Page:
Good plan for first build

Discussion in 'Metal Boat Building' started by yaplej, Jun 19, 2007.

  1. yaplej
    Joined: Jun 2007
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    yaplej Junior Member

    Im considering starting boat building as my primary hobby. I know that this will require me to learn a whole new set of skills that honestly Im pretty excited about it.

    My main problem is that I have never welded before in my life so I am seeking advice on how to start. I was think I should start with something smaller say like a 10' fishing boat made from steel. I thouoght it would be good to get my feet wet with the boat building process, and develope some welding skills before trying something to big.

    I was wondering if anyone knows where I can get some simple, detailed plans how to build a small boat for first timers, and if you wish to provide some basic tips, and hints of things to do, and others to avoid I would really appreciate it.

    Thanks,
    Justin.
     
  2. Bergalia
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    Bergalia Senior Member

    Metal boat building

    The first thing to remember Justin when using an electric arc welder - DON'T get your feet wet..... :p

    Apart from that you've come to the right place for advice. I'm a confirmed (nothing can shift me) wooden boat enthusiast. But many of the members on this forum are skilled all-rounders while others specialise in metal construction - so I'll move aside and let them get in.
    Welcome, by the way. But you'll find your new 'hobby' of boatbuilding will rapidly become an addiction.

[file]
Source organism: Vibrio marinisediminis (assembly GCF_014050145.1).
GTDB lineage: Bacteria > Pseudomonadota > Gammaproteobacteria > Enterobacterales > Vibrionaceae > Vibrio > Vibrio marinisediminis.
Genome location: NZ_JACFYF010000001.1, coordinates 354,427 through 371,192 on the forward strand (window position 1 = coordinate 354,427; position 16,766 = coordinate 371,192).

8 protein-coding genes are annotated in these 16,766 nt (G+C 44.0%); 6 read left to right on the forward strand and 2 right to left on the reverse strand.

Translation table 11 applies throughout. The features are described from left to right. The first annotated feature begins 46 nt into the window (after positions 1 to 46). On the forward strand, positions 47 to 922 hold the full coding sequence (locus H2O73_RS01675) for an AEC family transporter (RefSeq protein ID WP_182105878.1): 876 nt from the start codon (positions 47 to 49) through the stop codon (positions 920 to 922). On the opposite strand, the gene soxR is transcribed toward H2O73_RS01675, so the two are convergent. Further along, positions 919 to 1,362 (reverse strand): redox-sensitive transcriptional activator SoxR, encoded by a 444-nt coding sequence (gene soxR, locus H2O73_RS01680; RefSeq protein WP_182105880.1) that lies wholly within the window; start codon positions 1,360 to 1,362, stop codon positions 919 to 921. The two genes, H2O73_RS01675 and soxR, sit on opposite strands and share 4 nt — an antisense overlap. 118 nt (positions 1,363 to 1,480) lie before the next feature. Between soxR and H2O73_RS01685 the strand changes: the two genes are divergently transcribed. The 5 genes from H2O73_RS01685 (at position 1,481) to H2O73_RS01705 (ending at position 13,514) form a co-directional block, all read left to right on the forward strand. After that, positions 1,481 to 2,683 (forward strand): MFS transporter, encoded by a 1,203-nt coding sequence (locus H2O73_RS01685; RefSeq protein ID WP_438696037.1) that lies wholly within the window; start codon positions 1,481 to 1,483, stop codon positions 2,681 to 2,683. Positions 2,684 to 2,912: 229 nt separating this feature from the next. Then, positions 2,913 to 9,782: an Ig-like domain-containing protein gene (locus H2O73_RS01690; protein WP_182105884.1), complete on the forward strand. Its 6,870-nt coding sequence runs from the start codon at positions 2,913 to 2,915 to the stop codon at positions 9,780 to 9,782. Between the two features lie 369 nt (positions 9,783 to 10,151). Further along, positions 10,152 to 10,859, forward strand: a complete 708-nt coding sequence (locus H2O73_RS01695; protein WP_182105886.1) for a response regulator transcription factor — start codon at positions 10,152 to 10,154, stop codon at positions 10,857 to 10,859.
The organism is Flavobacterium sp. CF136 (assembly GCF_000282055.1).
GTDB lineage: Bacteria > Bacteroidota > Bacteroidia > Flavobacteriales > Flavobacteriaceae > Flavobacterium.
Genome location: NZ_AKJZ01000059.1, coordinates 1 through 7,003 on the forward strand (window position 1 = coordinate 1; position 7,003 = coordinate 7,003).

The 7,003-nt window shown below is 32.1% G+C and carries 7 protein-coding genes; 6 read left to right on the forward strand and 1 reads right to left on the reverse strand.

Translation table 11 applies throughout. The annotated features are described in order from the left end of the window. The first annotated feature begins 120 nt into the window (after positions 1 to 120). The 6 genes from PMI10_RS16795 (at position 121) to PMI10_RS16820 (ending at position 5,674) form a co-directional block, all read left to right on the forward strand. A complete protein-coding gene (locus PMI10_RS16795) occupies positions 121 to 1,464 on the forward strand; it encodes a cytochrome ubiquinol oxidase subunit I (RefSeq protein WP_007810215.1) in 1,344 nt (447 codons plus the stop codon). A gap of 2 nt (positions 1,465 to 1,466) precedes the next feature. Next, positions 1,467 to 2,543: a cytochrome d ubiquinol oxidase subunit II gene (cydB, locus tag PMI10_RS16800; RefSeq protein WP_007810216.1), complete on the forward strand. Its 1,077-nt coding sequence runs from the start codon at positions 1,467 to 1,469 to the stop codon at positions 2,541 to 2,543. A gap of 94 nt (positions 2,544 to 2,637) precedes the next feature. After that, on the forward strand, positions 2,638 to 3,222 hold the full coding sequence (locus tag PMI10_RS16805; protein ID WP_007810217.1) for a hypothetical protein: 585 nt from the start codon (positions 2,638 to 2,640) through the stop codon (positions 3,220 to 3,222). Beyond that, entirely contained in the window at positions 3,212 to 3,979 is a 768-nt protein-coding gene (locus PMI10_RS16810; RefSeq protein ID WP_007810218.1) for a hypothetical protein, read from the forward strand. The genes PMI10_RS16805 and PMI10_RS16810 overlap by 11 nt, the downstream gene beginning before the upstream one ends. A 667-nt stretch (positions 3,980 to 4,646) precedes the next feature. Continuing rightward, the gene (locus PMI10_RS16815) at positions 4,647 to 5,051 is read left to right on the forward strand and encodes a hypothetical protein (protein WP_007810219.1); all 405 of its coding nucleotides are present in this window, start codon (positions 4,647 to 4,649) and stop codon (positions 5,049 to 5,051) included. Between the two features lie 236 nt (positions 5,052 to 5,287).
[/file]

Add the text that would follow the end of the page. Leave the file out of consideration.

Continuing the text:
3. PAR
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    PAR Yacht Designer/Builder

    10' steel boats, that have plating, thick enough to easy weld are a rare thing to say the least. You're better off taking a welding class, maybe at night and acquire the basic skills you need.

    As you begin your project, there will be a lot of welding needed for things like station molds, strong backs, cradles, etc. which don't require your welds be water tight. This will permit some practice, before you get to the "they better be perfect" welds in the hull shell.

    Welding is like making love. The first few times you had at it, you sucked pretty bad, but practice has made you better since . . .
     
  4. Bergalia
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    Bergalia Senior Member

    Metal boat building



    Hell Par....you mean we're meant to do it more than once.....?.:(
     
  5. timgoz
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    timgoz Senior Member

    Justin,

    Trying to weld up a steel boat under, say, 24' is probably going to discourage rather than help. Plate that thin (as PAR says), is very hard to weld. Distortion, blowing holes through plate, ect... make this type welding the realm of the experts. A course & then lots of pratice and study is the answer.

    Befriend some welders with experience in thin plate welding. Make sure to contribute to the friendship so as not to be a "user". Not all welders are created equal though. They get paid to lay down alot of bead quickly. That is the opposite of what is needed in small steel boat construction. Slow, balanced, and controled welding will result in a strong, comparitively distortion free, hull. Thats where the studying on your part comes in.

    Bruce Roberts & Colvin have books on the subject. Loir & Smith's "Steel Away" is good also. There are more out there whose titles and authors elude me.

    Most small cruising boats employ approx. 1/8' plate for the majority of the hull. Pratice with that once you obtain basic welding & cutting skills.

    Welcome & Take care.

    Tim
     
  6. yaplej
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    yaplej Junior Member

    I found a welding class at our local college so I think Ill take it. Should I get some 1/8 plate to practice with? There are a lot of local metal shops all around where I live so getting metal should not be a problem.